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Margaret Gage is a subject of fascination amongst history buffs, particularly for this incident: Was she, or was she not a double agent?– acting as both the Royal Governor’s wife and Dr. Warren’s spy?
Allegedly General Gage told no one about his plans to take the powder from Concord except his beautiful, beloved bride, the American-born, Margaret Kemble Gage. And yet, somehow Dr. Warren found out and was able orchestrate the midnight rides of Paul Revere and William Dawes as they rode through the countryside alarming the local militias of the British Army’s forthcoming march. If Mrs. Gage, the only one to know about the plot, did not leak the information, who did? More scurrilously, as the legend goes, after Lexington and Concord, General Gage sent his wife and children off to England, and she was estranged from her husband forevermore.
It’s the type of story we writers love- romance, betrayal, intrigue!- and many have jumped on it. As with the story of the Murray Women, I’ve tried to blend beloved historical legend with more researched doubts in The Dreamer. As always, be entertained here… but also be inspired to go do your own homework. Split the fact from the fiction and have fun with your own investigations!
(Being an historian is a bit like being Indiana Jones. Without the nazis shooting at you, of course…)
This all makes for a wildly entertaining story, but let’s look at the circumstances a bit. Boston was hardly a great place to raise a family at this point in history, much less so if you’re the despised despot known as the Royal Governor– and now the even more loathed variety– a military Governor. Boston had been cut off from commerce for over a year as punishment for the Destruction of the Tea. (You know, the “Boston Tea Party”?) It was a merchant sea town, and no imports and no exports crippled the already downed economy. Tensions were high, which we’ve been talking about. Food and money were low, and now, after this incident, war had finally started.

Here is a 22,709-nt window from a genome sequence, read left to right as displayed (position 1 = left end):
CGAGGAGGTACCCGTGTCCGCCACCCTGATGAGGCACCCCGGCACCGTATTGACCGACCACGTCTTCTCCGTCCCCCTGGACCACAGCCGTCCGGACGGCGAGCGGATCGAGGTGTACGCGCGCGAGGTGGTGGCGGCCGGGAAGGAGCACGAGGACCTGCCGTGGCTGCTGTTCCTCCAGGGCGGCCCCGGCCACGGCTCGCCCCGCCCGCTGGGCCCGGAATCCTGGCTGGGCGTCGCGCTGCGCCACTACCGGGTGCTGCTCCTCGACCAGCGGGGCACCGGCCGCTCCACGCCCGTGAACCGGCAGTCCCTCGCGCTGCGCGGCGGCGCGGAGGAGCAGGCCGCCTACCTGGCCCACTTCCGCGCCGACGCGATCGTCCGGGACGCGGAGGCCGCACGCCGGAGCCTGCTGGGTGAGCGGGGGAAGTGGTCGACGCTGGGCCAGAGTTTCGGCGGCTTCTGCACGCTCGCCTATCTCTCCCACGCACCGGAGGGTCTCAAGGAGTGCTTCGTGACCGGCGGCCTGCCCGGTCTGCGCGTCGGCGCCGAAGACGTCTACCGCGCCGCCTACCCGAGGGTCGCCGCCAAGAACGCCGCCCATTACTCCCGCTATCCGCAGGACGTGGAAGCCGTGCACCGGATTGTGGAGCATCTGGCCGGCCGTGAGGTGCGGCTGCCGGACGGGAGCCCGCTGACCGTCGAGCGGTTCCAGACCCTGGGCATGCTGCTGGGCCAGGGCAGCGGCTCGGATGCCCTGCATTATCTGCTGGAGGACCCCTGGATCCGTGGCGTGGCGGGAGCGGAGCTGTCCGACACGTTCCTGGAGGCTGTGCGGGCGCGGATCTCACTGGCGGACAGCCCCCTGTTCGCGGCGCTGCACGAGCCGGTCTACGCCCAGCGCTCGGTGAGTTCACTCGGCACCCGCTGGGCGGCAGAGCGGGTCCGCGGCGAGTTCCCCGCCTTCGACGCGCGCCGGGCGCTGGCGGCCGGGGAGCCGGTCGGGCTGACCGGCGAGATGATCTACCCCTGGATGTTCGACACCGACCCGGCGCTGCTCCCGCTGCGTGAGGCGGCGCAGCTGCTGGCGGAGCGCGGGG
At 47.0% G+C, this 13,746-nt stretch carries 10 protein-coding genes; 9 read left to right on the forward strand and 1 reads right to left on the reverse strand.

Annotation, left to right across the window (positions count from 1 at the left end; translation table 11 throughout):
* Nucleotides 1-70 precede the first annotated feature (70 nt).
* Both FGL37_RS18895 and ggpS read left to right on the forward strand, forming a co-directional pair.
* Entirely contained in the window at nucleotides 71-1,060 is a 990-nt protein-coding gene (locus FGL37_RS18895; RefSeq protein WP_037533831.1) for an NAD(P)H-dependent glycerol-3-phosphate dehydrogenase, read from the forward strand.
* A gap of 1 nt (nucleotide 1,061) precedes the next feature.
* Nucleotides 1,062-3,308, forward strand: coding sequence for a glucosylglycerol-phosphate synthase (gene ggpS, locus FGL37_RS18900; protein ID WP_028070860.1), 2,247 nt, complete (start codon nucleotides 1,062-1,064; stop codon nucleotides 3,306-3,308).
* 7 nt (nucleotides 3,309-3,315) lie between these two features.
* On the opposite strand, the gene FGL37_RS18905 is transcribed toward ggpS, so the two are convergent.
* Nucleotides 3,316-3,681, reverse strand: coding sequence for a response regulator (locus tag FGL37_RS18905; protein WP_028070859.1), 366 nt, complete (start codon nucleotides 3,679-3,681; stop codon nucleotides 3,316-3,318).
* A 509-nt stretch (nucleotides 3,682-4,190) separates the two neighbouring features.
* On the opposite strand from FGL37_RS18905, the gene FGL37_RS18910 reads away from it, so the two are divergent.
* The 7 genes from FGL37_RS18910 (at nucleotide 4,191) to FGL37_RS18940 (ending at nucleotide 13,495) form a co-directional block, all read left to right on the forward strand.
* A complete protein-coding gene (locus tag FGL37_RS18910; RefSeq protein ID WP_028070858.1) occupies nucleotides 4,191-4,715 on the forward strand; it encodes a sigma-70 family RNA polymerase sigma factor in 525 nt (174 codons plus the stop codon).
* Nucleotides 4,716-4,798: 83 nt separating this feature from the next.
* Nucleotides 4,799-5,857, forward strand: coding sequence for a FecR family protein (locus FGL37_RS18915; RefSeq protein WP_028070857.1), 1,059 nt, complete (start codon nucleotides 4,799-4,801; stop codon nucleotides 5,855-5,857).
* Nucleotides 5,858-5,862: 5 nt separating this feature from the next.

After the battles of Lexington and Concord, the Americans besieged Boston. With the British Army bottled up in the city, disease broke out and living conditions grew even more unbearable. Fast forward two months and you have Bunker Hill, where the British army suffered 1,000 casualties in a single afternoon.
Possibly, just possibly, Mrs. Gage’s “exile” to London was instead an act of mercy on behalf of her husband. I don’t have children myself, but I imagine if I did, I wouldn’t want them living in such a hostile, war-torn environment.
If you don’t already read J.L. Bell’s blog Boston 1775, you need to. He is skeptical of beloved legend of Mrs. Gage as Double Agent, and you should read his two great articles about Margaret Gage and whether or not she was estranged from General Gage after this incident.
Interestingly enough, Dr. Warren did have a network of spies he relied on for intelligence. While researching his biography, Dr. Sam Forman discovered several veiled references to such people hidden in Warren’s medical logs.
But was Mrs. Gage among them? What do you think?
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